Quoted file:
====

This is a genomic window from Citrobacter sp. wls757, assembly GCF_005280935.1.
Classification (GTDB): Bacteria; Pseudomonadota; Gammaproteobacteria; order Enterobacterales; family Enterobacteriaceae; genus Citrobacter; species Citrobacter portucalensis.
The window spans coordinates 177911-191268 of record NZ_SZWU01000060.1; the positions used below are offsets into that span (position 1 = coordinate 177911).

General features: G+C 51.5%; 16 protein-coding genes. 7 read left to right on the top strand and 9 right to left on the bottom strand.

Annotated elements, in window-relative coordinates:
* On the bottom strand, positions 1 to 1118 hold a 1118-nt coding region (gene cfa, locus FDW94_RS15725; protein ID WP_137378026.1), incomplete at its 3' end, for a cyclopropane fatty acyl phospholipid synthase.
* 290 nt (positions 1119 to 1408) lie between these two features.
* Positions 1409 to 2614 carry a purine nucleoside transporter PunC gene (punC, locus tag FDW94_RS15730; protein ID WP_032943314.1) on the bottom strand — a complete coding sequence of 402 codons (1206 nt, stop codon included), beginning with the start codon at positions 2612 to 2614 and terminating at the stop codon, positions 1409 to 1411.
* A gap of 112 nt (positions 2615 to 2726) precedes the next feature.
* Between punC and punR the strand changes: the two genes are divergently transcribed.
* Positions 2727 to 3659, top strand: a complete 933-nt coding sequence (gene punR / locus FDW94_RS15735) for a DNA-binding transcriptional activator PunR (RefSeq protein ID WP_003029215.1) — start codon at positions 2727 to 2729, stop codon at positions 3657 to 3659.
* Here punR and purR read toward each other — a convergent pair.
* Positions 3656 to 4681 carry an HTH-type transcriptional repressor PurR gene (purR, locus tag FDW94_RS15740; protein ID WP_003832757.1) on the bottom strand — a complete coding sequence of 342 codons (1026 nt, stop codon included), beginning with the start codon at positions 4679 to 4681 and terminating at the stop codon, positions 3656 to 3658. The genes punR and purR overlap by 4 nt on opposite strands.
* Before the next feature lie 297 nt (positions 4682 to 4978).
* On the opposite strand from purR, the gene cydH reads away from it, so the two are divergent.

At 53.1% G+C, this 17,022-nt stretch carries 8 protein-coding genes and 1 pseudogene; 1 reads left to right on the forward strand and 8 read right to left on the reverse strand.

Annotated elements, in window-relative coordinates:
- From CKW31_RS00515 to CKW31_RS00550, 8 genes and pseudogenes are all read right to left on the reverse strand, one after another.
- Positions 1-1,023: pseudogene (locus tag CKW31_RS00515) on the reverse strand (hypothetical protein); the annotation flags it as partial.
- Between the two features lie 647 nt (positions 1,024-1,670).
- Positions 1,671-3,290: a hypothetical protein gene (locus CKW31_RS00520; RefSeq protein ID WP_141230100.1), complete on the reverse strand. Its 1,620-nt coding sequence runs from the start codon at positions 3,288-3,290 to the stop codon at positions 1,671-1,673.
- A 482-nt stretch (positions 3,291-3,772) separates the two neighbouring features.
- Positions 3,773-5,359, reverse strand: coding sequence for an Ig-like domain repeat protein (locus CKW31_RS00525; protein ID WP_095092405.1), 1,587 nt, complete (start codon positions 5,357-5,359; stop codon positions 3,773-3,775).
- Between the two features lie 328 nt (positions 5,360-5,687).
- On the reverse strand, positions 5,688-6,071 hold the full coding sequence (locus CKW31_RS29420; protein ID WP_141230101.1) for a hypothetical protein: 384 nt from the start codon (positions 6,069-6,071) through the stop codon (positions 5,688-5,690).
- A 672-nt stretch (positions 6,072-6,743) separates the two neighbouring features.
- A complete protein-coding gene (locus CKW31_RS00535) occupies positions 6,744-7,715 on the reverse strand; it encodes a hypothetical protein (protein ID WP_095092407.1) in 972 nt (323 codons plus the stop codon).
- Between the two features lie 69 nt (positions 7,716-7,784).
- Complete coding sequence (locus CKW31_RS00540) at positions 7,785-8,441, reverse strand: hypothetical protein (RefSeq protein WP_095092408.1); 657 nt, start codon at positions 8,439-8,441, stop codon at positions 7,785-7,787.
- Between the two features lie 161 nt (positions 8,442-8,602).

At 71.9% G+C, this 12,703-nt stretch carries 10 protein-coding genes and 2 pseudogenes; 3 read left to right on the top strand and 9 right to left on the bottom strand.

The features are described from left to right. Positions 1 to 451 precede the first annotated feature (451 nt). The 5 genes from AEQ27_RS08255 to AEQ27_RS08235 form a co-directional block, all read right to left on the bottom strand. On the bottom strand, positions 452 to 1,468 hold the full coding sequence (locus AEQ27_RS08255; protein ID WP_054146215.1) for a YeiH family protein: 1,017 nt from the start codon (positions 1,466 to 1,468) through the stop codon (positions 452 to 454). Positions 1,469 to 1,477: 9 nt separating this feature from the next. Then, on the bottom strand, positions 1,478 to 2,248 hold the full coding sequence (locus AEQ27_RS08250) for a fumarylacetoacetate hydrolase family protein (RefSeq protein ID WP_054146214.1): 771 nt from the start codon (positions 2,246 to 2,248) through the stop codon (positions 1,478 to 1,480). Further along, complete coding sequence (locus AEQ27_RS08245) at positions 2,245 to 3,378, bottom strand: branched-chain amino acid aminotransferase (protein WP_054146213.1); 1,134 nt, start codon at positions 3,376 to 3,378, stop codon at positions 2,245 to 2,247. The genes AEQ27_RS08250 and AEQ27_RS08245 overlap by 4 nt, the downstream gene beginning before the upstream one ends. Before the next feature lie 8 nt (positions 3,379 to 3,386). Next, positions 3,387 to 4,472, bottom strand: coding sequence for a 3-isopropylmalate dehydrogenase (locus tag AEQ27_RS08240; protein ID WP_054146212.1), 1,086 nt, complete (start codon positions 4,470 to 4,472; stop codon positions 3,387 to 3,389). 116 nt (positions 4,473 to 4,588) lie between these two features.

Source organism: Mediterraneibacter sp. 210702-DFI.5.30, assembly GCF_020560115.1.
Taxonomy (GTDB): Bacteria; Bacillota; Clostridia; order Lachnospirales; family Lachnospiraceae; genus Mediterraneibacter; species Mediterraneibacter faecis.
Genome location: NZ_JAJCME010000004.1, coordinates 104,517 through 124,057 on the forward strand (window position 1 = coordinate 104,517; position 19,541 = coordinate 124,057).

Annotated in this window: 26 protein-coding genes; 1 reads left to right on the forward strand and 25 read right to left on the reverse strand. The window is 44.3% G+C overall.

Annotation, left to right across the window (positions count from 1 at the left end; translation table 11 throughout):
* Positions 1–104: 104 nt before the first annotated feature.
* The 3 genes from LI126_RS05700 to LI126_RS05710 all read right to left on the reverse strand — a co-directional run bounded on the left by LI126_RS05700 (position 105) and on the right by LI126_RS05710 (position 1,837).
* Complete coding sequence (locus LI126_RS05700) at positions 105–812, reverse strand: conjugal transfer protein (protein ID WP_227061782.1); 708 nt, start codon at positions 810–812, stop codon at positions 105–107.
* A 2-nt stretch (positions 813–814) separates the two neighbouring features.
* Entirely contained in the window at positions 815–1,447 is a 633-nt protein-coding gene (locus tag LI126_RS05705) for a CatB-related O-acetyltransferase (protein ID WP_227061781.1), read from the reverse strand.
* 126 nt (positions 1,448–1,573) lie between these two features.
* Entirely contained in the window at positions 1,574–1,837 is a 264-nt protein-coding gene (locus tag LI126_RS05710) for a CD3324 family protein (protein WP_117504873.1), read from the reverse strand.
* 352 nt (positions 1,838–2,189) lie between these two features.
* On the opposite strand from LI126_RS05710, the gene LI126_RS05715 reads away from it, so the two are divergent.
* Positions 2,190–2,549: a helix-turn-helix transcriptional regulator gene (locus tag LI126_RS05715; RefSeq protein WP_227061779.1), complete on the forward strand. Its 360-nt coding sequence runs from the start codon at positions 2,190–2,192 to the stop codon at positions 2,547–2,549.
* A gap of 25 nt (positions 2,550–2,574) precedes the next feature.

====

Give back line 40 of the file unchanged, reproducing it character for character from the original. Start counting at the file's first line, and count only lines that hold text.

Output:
* Complete coding sequence (locus LI126_RS05700) at positions 105–812, reverse strand: conjugal transfer protein (protein ID WP_227061782.1); 708 nt, start codon at positions 810–812, stop codon at positions 105–107.